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Coaching Demo Transcript


Key: Speaker 1 is Suzy Fontaine

Speaker 1:        Okay, good. So what would you like to talk about today?

Speaker 2:        So I had a couple of topics … I think I’m going to go with the fact that at the beginning of the year, it wasn’t so much a New Year’s Resolution because I don’t believe in those, but I wanted to live each day with more grace than last … was my goal for this year.

Speaker 1:        Uh-huh.

Speaker 2:        But I think I’m partly failing at it, and just I didn’t articulate what that meant beyond I just simply wanna live each day with more grace than the last. So it’s just a big nothing in terms of, “Well, what does that look like?” So I would like to figure that out, and then figure out how I can actually do that.

Speaker 1:        Okay. So if I hear you correctly, more clearly defining what you mean by “living with grace each day?”

Speaker 2:        Yes.

Speaker 1:        And then create a game plan of how to do that.

Speaker 2:        Yeah.

Speaker 1:        Alright, and how will we know we’re successful by the end of the call?

Speaker 2:        I think I will feel it in my heart.

Speaker 1:        Yes. Okay. Sounds good. So do you want to tell me a little bit more about what your original intention was and how you defined “grace” when you came up with this new plan for 2018?

Speaker 2:        Well, firstly, I love Audrey Hepburn. And so, when I think of her, I always think of a person that is graceful and gracious, and to me, she lived with a lot of grace. And so part of I guess what I wanted to do, starting out 2018, was to figure out, “Well, how can I be a better person? How can I show up as a better person?” And when I started thinking about that, it was, “Well, how do I live each day, whether it be with just grace or with more grace than the last day?” And I’m not even sure what even that means, right? How do you live each day with more grace than the last? I don’t know. So I guess it really is about, “How can I be a better person, in terms of how I define that?”

Speaker 1:        Mm-hmm (affirmative). And why is this important to you?

Speaker 2:        I think because at the end of the day, and isn’t it funny, I just used to word “I think” as opposed to “I feel.”

Speaker 1:        Yes.

Speaker 2:        But at the end of the day, all we have is how we show up on this earth. And it doesn’t matter, what you’ve done in life in terms of your achievements or accomplishments. It really is about how we are in our relationships with all of those who are important to us in our lives. And also, I guess all of those people that will come into my life through my life’s journey. And so, it’s I guess, how do I show up and how do I … What is the effect I have on other people in terms of how I show up?

Speaker 1:        And how would you describe that now? How you show up and how you are impacting others?

Speaker 2:        I know there are certain instances where I think I’m great. So, for instance, with my students, i think I show up in a way that is compassionate and caring, while still providing them with an education, and always open-minded as opposed to the typical jump and … I’ll use one of my colleagues as an example, where she had a student who forgot to cite some sources in the project that he handed in. And she jumped directly to, “That is academic misconduct and I’m going to bring in the program manager and we’re going to see what we are going to do about this in terms of the consequences for the student.” Whereas, in terms of how I deal with my students, I will go back to them if I see that, “Oh. I think somebody forgot to cite their source.” I’m going to go and actually talk to the student and give them an opportunity to figure out, “Oh. I didn’t mean to plagiarize. Yes, I meant to cite the source but I simply forgot,” and hear their explanation. So in terms of how I show up for my students, I think I am caring and compassionate and open-minded. But I think where I fall down is with my friends and family.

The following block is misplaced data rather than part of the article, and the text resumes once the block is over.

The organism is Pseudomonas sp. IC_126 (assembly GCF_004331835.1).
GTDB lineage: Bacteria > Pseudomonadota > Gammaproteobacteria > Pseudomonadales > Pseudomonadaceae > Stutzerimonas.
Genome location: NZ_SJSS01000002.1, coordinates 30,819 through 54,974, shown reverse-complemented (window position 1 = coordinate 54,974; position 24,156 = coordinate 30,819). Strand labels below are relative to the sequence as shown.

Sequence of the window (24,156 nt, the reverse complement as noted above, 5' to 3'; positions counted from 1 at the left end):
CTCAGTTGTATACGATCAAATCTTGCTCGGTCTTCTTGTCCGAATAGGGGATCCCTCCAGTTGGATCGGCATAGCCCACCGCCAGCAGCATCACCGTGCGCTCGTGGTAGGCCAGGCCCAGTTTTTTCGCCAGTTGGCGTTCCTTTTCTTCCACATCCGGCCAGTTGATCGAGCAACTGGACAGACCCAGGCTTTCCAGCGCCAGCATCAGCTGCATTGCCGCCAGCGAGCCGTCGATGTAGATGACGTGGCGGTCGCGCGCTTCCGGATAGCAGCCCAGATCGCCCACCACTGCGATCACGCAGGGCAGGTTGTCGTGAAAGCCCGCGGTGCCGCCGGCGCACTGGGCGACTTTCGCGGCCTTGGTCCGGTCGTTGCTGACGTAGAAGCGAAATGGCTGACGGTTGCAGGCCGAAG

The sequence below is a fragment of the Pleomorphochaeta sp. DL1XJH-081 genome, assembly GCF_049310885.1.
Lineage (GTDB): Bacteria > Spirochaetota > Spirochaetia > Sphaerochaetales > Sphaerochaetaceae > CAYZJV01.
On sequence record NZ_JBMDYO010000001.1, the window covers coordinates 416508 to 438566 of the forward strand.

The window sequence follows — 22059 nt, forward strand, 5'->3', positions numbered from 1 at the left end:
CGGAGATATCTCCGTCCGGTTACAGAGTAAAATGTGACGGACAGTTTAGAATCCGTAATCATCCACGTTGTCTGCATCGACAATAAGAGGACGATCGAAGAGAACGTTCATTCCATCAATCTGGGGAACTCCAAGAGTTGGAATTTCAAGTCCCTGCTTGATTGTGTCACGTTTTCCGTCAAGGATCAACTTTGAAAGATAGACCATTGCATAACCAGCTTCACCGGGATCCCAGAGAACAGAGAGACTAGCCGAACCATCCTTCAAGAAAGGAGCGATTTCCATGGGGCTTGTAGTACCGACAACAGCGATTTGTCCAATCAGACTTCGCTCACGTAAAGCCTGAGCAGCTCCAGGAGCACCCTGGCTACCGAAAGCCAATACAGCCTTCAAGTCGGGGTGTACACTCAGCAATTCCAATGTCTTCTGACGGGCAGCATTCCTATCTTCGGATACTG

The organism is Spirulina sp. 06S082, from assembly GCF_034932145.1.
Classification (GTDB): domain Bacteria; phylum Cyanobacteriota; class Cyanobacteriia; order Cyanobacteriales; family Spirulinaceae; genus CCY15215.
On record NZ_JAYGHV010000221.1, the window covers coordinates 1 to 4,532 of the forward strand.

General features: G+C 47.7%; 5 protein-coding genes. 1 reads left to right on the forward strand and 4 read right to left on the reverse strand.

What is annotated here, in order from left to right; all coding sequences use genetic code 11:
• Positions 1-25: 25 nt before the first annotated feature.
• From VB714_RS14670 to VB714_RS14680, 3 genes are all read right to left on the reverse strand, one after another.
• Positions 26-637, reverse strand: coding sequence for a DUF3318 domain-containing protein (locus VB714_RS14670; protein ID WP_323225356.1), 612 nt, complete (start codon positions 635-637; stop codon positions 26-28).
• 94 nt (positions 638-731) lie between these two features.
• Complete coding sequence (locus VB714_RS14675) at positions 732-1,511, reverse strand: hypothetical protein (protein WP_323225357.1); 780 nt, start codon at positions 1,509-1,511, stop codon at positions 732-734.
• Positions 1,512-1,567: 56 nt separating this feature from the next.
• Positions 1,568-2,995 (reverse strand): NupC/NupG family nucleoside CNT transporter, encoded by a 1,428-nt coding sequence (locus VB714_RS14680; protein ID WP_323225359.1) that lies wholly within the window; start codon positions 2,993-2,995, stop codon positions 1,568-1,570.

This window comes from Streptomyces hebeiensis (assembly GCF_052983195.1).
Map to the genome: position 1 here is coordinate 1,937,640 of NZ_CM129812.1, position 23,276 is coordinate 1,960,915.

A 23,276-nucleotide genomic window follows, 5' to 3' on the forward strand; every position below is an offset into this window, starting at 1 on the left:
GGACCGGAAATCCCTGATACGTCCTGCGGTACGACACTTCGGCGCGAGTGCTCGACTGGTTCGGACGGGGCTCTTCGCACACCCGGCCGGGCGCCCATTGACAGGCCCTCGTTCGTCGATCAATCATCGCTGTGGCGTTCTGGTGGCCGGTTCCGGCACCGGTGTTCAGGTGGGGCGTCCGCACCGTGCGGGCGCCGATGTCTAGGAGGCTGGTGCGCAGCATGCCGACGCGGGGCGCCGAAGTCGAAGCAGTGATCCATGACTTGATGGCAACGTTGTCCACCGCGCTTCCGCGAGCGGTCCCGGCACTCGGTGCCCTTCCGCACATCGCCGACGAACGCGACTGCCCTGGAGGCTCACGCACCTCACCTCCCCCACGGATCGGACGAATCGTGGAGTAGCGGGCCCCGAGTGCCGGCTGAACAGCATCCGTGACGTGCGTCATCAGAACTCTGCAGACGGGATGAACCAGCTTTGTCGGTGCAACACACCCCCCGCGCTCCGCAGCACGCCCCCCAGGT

Speaker 1:        Yes. You want to say a little more about that?

Speaker 2:        So I’ll use … Oh God, there’s so many different examples I could use, but I think I’m gonna use the one with my sister-in-law, who … So she turned 60 this year. And she has planned this birthday thing where she’s only inviting her actual sisters, so her siblings and then some of her girlfriends, and they’re going to Hawaii. And I was upset about that, because of the fact that, “Well wait a minute, I’m not included. How unfair is that? Because I wanna go too.” And so, I did not get into a dust-up with her, I got into a dust-up with one of the other siblings, one of the other sisters about it. And now, thinking back on that, I think, “Well that, totally, talk about not living with grace at all,” in that situation, where I let my own emotions get the better of me, rather than actually thinking about it and thinking it through, or feeling it through I guess is a better way to put it. To respect and honor that that was the other person’s wishes, rather than putting myself ahead of the other person.

Speaker 2:        And I think that’s hard for me, because I think, “Well, but how can I be authentic and be me and allow myself to feel what I feel and feel how I feel and be okay with that?” And yet, still, also have that wiggle room to allow that other person to do what they wanna do and recognize that, “Okay, there’s a reason, because they only have so much room in the house that they rented so they couldn’t include spouses,” blah blah blah. And to recognize that maybe I could act more grown-up, I guess, or act like a better person, for lack of a better term, I don’t know. I don’t know how to put it.

Speaker 1:        So one of the things I’m hearing you say is that there’s an interesting distinction you’re talking about between your thinking and your feeling. About your emotions, “Well maybe I need to think through it or maybe I need to feel through it.” I would invite you … Where in your body do you feel that?

Speaker 2:        Sort of somewhere between my heart and my gut.

Speaker 1:        Yeah, okay. And how does it feel?

Speaker 2:        I’m both upset with myself for the way I reacted, and I’m also upset with my sister-in-law for not offering spouses the option to go. Because even though the house is, yeah, you only have so much space in the house, you don’t need to provide accommodations for me. I could rent somewhere else to stay. And I get it, she wants everybody to be in the same house. It’s her birthday thing, and blah blah blah. But so I’m upset on two different levels, I guess. I’m upset with not being included, and then I’m upset with myself for being upset about it.